Does cutting nails on Wednesday cause leprosy? There is a post on social media saying this mentioning a Hadith and a dream too.

ⓘ Supported by Al Medina 313.



Islamic Text

بِسْمِ اللَّهِ الرَّحْمَنِ الرَّحِيمِ

In the Name of Allah Most Merciful Most Kind

Short Answer

No, it is not true that cutting nails on Wednesday causes leprosy. There is no authentic Hadith establishing anything like this. People who are promoting this have not established it from any strong Hadith reference. Further, they have also used dreams to justify it. This is unacceptable. You cannot use people’s dreams to establish religious matters. Only the dreams of Prophets (peace be upon them) are revelation and thus proof.

عَنْ أَبِي هُرَيْرَةَ قَالَ: قَالَ رَسُولُ اللهِ صَلَّى اللهُ عَلَيْهِ وَسَلَّمَ: كَفَى بِالْمَرْءِ كَذِبًا أَنْ يُحَدِّثَ بِكُلِّ مَا سَمِعَ

(Sayidina) Abu Hurairah narrated that the Prophet ﷺ said: It is enough of a lie for a person to narrate everything that he hears. (Sahih Muslim, Chapter 3, Prohibition of Narrating Everything One Hears).

Caution with Hadith

In the Hadith above, our beloved Prophet ﷺ warns against narrating without verification. Meaning, a person must authenticate a statement or incident before accepting it or spreading it. This is especially important with regards to the statements and actions of our blessed Prophet ﷺ. Therefore, prior to claiming that our Mubarak Prophet ﷺ warned against cutting nails on Wednesday, the Hadith must be correctly verified.

There is a message being spread on social media, in which it is claimed that the Prophet ﷺ warned that cutting nails on Wednesday causes leprosy. The reference provided is that of a relatively recent Fiqh book. When the individual in question was asked to reference more accurately, he referred people to the same reference already provided. This truly is shocking for a person who is supposed to have knowledge of Hadith.

Even novices in the science know that Hadith have to be referenced to original Hadith works. This is because such works must have chains going back to the beloved Prophet ﷺ. To reference a Hadith to a recent Fiqh work and deem that to be sufficient, is astonishing. It is due to such behaviour that many Muslims are unable to differentiate between an authentic and inauthentic Hadith narration. If this is the state of the leaders, then what is to be expected from their congregations?

Imams of Hadith
وَقَالَ ابْنُ الْجَوْزِيِّ: مَا أَحْسَنَ قَوْلَ الْقَائِلِ: إِذَا رَأَيْتَ الْحَدِيثَ يُبَايِنُ الْمَعْقُولَ أَوْ يُخَالِفُ الْمَنْقُولَ أَوْ يُنَاقِضُ الْأُصُولَ فَاعْلَمْ أَنَّهُ مَوْضُوعٌ. قَالَ: وَمَعْنَى مُنَاقَضَتِهِ لِلْأُصُولِ: أَنْ يَكُونَ خَارِجًا، عَنْ دَوَاوِينِ الْإِسْلَامِ مِنَ الْمَسَانِيدِ وَالْكُتُبِ الْمَشْهُورَةِ. (تدريب الراوي)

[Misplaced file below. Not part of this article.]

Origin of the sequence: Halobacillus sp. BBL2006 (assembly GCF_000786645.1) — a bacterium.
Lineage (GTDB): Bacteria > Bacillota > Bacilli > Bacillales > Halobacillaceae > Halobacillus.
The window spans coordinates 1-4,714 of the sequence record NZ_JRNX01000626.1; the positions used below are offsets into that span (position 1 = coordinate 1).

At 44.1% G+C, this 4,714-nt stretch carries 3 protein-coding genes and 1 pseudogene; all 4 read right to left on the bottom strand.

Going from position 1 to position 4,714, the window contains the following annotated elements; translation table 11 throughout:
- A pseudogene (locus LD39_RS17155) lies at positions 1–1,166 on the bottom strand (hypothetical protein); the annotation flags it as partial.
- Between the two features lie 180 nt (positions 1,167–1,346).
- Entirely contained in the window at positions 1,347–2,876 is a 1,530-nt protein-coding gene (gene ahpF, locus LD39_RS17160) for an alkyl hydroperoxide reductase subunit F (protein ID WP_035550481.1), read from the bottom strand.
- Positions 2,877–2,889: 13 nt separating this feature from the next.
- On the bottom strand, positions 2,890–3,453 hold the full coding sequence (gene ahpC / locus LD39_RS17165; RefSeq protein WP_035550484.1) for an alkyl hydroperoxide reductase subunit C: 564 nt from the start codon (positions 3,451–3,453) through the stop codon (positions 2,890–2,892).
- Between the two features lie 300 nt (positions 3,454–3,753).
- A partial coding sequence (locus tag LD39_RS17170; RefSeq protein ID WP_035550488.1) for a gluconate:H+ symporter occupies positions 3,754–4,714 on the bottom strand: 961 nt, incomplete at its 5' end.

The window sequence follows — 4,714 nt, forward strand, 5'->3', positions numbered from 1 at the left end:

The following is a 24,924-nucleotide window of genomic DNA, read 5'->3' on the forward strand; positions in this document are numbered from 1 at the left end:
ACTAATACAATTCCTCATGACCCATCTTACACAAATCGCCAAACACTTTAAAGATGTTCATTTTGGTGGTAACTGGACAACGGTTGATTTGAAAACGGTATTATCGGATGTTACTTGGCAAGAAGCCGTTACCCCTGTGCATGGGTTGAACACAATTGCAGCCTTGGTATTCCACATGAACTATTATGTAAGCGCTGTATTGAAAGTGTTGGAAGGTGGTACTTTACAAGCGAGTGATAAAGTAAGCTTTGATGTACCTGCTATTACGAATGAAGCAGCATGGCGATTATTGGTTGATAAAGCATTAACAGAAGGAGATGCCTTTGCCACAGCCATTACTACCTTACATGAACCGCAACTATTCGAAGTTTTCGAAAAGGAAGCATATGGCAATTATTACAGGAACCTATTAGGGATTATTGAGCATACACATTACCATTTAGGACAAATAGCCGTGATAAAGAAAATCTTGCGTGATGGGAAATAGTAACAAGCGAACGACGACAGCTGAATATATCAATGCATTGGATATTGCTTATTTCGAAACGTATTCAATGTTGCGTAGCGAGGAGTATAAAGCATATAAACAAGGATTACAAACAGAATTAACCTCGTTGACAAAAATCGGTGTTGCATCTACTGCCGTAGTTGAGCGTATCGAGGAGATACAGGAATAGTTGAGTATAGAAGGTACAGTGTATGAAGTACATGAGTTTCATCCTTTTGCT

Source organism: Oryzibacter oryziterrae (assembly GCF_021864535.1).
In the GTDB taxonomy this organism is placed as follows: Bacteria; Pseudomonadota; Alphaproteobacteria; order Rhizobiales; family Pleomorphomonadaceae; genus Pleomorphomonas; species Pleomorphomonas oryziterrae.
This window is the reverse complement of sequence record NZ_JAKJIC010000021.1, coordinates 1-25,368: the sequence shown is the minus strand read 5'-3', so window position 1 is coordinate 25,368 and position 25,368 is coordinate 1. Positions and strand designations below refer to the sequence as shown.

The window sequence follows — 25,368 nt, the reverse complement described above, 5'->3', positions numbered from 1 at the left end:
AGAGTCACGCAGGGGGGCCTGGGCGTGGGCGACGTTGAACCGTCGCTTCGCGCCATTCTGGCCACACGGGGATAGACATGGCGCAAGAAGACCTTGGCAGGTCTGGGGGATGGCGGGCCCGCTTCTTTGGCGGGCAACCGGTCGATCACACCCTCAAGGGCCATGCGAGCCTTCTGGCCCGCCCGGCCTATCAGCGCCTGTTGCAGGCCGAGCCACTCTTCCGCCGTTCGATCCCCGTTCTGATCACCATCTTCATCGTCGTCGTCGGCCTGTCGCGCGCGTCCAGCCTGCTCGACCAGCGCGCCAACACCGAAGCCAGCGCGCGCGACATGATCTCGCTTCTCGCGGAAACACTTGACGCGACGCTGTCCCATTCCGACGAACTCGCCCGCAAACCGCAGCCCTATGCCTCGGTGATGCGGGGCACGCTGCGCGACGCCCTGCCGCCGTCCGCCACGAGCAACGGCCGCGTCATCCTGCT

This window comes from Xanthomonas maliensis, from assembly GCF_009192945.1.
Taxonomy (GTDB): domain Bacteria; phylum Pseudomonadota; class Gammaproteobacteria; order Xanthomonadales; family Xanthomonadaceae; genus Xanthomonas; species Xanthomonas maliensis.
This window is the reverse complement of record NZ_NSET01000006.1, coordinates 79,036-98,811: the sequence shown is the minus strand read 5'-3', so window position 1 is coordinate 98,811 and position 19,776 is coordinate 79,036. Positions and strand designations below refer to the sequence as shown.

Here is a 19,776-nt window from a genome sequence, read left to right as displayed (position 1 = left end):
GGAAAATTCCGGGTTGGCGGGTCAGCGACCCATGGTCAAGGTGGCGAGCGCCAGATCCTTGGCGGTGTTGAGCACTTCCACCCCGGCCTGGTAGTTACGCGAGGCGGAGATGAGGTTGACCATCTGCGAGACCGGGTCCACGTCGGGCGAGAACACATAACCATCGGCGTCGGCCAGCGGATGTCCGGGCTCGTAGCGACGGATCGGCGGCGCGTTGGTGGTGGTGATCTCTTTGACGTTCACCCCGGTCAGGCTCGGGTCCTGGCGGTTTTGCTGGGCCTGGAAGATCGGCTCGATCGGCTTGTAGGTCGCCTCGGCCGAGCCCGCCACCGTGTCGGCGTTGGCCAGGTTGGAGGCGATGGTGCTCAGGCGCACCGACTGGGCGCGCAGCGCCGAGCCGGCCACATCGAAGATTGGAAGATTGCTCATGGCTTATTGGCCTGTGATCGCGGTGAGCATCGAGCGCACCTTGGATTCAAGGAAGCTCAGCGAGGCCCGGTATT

(Imam) Ibn al-Jowzi said, how correct is the statement of the one who said: If you see a Hadith opposing rationality, contradicting transmission, or undermining the sources, then know that it is fabricated. He said: And the meaning of ‘undermining the sources’ is that it is outside of the Islamic works of transmission (Isnad) and recognised books. (Imam Jalal al-Deen al-Sayuti, Tadreeb al-Raawi).

وَذُكِرَ عَنْ الْحَافِظِ أَبِي بَكْرٍ الْبَيْهَقِيّ أَنَّ الْأَحَادِيثَ الَّتِي قَدْ صَحَّتْ أَوْ وَقَعَتْ بَيْنَ الصِّحَّةِ وَالسَّقَمِ قَدْ دُوِّنَتْ وَكُتِبَتْ فِي الْجَوَامِعِ الَّتِي جَمَعَهَا أَئِمَّةُ الْحَدِيثِ وَلَا يَجُوزُ أَنْ يَذْهَبَ شَيْءٌ مِنْهَا عَلَى جَمِيعِهِمْ وَإِنْ جَازَ أَنْ يَذْهَبَ عَلَى بَعْضِهِمْ لِضَمَانِ صَاحِبِ الشَّرِيعَةِ حِفْظَهَا فَمَنْ جَاءَ الْيَوْمَ بِحَدِيثٍ لَا يُوجَدُ عِنْدَ جَمِيعِهِمْ لَمْ يُقْبَلْ مِنْهُ. (كشف الأسرار شرح أصول البزدوي)

It is reported that Imam al-Bayhaqi said, “The Hadith that have been considered authentic (Sahih) or between authentic and weak have indeed been recorded in the major books of Hadith. The imams of Hadith have collected them so it is not possible for a Hadith to be missing from all of them. It is possible that some of the imams missed out certain Hadith but for all of them to miss out a (sound) Hadith is not possible because the One who revealed the Shariah (Allah, Most High) has taken it upon Himself to preserve the shariah. For this reason, if somebody brings a Hadith today which is not present in any of those recognised books, it is not going to be accepted.” (Imam Ala al-Din al-Bukhari, Kashf al-Asraar Sharh Usool al-Bazdawi, Vol. 3, p49).

In the Nusoos (texts) above, Imams of Hadith explain how narrations must be established in the original Hadith works. This really should not be news to any person of knowledge. It is absurd to think that anything other than this would be acceptable.

If you want to authenticate a Hadith narration to the beloved Prophet ﷺ then of course you need to trace it to an original source with a complete chain (Sanad). Thereafter, the authenticity can be analysed.

Misplaced outrage

Another very troubling aspect of this discussion is that the same people who are incredibly reckless with attributions to the Prophet ﷺ, seem to be extremely diligent when it comes to their scholars.

As such, they have no problem with attributing a prohibition upon cutting nails on Wednesday to our beloved Prophet ﷺ without correct referencing. However, when they are pressed for a sound reference, they ignore it. Despite that, if a scholar they like is misquoted, they are outraged. They repeatedly denounce such misquotes publicly. Likewise, they demand a retraction or thorough referencing.